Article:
Ren's career research homes in on spinal cord injuries
For nearly 30 years, Yi Ren has studied macrophage – a type of white blood cell that engulfs foreign material, including dead cells, at the point of a traumatic injury.
Her fascination and dedication to studying macrophages can be attributed, in part, to its mysterious ability to transform itself from a healer to a killer.
Ren, a professor of biomedical sciences at the College of Medicine, is especially interested in the role macrophages play with spinal cord injuries, where the secondary injury is often greater than the initial trauma.
“In the injured spinal cord, because of mechanical damage, the tissue damage generates a lot of cell debris, which we call myelin debris,” Ren said. “Macrophage migrates to the injury area to eat myelin debris and becomes myelin-laden macrophage.
“They just accumulate in the injured area for long periods of time, which generates lots of bad consequences. They occupy the space so other cells cannot get in. It prevents other useful cells from entry.”
Not only do the macrophage lose their primary function – consuming damaged cells – but they produce cytokines, which amplify inflammation and affect the body’s ability to repair damage in the central nervous system.
Ren’s work is supported by a $1.9 million grant from the National Institutes of Health’s National Institute of Neurological Disorders and Stroke. Ren, who earned a medical degree in China but wanted to dedicate her career to research, is seeking answers to questions that could open the door to improved outcomes for those suffering from spinal cord injuries.
“Why (has) this myelin-laden macrophage lost the function? Why do they not go away once they do their job?” Ren said.
“We’d like to know whether we can change this macrophage function and rescue the normal function, changing the tissue-killing macrophage to tissue-healing macrophage for neuro-regeneration. We want to develop a new treatment strategy and hopefully, one day, apply this to the human patient.”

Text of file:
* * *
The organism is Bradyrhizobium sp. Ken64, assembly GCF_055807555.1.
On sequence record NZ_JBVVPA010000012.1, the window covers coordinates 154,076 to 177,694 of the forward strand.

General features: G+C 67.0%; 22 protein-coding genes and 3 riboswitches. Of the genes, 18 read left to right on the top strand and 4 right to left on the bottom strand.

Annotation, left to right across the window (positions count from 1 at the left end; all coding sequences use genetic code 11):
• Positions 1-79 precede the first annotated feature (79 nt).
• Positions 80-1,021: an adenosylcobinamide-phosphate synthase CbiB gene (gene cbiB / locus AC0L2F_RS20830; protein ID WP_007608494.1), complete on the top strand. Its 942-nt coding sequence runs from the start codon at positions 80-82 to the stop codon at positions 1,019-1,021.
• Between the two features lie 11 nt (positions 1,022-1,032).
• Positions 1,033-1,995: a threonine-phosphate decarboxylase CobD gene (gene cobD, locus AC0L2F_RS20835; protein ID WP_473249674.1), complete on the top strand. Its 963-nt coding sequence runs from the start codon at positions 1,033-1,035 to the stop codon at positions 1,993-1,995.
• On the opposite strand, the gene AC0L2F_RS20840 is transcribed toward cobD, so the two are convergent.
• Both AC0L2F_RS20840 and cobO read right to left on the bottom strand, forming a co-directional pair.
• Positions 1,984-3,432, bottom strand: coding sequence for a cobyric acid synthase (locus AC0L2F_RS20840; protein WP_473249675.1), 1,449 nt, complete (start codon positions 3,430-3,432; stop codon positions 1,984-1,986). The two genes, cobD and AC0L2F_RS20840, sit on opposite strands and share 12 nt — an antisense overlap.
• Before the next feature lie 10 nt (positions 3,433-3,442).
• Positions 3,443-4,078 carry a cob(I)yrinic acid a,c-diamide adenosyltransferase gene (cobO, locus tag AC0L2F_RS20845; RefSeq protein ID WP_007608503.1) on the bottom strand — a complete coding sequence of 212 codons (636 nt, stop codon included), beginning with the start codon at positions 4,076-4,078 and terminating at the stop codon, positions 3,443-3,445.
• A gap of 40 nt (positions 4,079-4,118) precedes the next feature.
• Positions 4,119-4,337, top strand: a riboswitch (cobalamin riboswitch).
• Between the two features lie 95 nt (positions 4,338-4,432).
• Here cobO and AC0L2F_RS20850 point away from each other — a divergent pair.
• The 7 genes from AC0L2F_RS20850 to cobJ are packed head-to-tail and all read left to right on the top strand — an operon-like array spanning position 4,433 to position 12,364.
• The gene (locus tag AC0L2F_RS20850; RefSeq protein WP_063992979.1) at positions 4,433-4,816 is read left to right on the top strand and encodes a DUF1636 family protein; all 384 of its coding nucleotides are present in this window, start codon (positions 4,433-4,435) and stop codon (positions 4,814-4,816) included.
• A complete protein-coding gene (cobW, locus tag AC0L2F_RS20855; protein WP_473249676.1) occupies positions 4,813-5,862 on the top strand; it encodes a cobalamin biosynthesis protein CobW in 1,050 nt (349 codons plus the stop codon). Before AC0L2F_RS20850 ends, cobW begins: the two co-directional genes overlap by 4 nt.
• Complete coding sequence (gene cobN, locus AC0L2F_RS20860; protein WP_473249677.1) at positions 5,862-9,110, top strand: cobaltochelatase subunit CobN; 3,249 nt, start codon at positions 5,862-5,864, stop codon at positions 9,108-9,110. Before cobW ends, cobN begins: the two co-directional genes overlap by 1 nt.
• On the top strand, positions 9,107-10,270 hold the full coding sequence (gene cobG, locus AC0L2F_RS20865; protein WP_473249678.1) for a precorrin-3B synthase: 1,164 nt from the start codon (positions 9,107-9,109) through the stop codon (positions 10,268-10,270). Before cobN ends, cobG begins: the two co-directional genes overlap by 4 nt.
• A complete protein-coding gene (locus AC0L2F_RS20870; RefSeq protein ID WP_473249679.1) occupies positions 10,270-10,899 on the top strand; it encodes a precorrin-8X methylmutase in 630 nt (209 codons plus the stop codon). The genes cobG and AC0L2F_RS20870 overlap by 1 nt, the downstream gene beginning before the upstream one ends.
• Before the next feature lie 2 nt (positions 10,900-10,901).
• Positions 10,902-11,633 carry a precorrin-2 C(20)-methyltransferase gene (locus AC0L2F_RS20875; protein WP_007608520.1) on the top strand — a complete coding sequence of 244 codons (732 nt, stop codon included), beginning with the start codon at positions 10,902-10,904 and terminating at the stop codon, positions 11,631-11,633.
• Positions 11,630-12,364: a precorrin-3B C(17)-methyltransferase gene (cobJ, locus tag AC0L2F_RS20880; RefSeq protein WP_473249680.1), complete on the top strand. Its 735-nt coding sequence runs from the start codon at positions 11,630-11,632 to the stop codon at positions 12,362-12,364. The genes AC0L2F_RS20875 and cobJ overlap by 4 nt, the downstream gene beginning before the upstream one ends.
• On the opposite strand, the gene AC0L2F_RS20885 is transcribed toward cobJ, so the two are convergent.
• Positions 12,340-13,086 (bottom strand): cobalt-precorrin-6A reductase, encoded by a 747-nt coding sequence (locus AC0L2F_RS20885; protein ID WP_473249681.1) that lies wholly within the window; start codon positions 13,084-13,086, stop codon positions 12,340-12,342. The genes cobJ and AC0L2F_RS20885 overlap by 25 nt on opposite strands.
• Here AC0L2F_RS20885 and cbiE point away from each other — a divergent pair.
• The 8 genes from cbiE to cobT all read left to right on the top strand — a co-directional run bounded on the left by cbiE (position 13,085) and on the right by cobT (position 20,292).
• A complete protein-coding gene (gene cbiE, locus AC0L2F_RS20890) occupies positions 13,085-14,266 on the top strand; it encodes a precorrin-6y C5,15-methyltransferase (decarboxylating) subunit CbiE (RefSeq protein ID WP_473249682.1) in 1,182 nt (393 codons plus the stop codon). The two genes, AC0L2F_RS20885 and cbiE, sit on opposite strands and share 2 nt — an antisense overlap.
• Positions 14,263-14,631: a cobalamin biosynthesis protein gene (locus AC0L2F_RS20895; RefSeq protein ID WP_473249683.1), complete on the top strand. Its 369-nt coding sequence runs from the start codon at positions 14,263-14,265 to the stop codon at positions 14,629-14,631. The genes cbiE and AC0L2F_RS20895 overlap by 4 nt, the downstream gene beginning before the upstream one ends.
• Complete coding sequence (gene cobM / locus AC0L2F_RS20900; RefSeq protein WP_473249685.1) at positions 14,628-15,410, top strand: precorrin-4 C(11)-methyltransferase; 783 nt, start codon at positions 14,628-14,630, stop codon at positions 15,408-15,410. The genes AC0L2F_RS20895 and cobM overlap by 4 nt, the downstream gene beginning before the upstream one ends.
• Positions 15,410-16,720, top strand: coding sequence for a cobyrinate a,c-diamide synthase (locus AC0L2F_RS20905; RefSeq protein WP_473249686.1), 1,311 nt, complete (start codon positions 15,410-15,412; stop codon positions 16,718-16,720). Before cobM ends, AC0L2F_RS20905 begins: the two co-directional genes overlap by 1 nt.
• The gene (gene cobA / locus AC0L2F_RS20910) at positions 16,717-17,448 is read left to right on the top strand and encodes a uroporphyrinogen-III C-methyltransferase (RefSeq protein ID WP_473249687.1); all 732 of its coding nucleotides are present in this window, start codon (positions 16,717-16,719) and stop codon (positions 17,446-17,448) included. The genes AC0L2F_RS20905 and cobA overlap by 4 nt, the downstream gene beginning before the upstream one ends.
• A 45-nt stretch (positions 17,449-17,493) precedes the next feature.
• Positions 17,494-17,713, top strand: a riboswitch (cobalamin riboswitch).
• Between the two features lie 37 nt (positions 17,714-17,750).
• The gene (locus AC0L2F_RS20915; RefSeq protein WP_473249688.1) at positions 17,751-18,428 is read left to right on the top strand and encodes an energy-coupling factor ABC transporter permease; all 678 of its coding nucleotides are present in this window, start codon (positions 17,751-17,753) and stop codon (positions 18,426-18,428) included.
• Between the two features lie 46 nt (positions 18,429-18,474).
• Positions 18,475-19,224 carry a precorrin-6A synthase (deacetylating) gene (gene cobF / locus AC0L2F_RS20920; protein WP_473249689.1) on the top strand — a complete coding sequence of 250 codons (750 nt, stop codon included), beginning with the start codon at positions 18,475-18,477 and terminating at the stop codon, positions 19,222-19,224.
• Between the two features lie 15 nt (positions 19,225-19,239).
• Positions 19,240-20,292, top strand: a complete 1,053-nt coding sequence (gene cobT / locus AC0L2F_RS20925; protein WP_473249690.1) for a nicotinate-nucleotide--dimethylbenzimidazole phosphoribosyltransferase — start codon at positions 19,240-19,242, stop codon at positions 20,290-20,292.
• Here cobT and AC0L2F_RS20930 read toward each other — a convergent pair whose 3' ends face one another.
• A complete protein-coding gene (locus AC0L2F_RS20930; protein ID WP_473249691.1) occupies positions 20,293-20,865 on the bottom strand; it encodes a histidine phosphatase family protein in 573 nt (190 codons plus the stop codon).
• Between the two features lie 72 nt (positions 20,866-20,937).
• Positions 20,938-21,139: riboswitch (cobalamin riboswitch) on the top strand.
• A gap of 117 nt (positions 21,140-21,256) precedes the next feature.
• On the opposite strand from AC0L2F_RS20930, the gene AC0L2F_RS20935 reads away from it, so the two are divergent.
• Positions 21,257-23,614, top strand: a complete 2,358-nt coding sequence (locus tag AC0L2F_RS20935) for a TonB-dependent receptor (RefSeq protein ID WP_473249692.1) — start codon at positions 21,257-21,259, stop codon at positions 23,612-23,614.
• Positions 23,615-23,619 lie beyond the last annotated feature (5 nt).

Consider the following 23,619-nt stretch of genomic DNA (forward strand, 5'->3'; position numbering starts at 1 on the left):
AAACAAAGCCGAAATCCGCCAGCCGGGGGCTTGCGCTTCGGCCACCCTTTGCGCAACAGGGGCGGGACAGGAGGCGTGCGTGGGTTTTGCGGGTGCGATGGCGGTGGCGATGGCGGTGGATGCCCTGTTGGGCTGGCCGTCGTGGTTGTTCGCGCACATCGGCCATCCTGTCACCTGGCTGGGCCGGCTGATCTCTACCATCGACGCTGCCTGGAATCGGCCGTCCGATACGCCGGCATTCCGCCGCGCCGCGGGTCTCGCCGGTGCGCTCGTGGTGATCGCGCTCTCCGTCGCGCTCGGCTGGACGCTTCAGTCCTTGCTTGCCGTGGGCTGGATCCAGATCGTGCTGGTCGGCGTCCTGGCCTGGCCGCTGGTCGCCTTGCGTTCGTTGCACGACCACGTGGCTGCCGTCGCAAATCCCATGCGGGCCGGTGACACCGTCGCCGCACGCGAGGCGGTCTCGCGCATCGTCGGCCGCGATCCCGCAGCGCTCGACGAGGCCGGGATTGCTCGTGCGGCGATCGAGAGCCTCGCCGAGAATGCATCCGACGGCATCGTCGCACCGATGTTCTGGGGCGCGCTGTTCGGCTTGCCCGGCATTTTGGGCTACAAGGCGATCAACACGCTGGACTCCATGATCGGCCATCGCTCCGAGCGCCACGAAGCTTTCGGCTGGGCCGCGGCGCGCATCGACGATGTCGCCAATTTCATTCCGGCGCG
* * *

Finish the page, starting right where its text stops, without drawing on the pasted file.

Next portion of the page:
Ren has an additional, related NIH grant funded over two years and $400,000, exploring the idea that the unwanted version of macrophage not only remains in the injured area indefinitely. “They crosstalk with the surrounding cells,” she said. “They interact.”
To understand this “crosstalk,” her team is tracing the distribution of myelin-laden macrophage through the study of exosomes – particles that are smaller than cells and can only be seen through an electronic microscope.
Ren explained the communication process this way:
Myelin-laden macrophage produce the exosomes, then ship them to the microglia, much like a factory produces a product and ships it to a customer. The team wants to study what kind of information can be shipped along with the exosomes to the microglia, also known as microglial cells, a specialized population of macrophages found in the central nervous system.
“We’d like to study whether the exosomes can carry important information between those two types of cells,” Ren said. “What kind of consequences will we have if we stop this crosstalk or interaction? What will happen if we encourage this interaction? Will it be beneficial for function recovery?”
Her lab already was using a four-year, $450,000 award from the National Science Foundation’s Division of Mathematical Sciences to develop statistical learning methods for revealing molecular signatures of the microvascular changes found in central nervous system injuries.
She found that blood vessels damaged in spinal cord injuries regrow differently due to the presence of endothelial cells. Consequently, the blood vessel becomes bigger and inflammatory and, she suspects, contributes to spinal fibrosis.
The study aims to develop statistical machine learning theory and methods to answer questions regarding the identification of new subpopulations of micro vessels with disease-relevant functions in spinal cord injury.
“The three grants focus on different types of cells, but are all about micro-environment,” Ren said. “A lot of people focus on neurons and neuro-regrowth. We’re working on the environment…We think the micro-environment improvement is the prerequisite for neuro-regeneration. I hope that’s right. We should provide better evidence after we have finished this project.”
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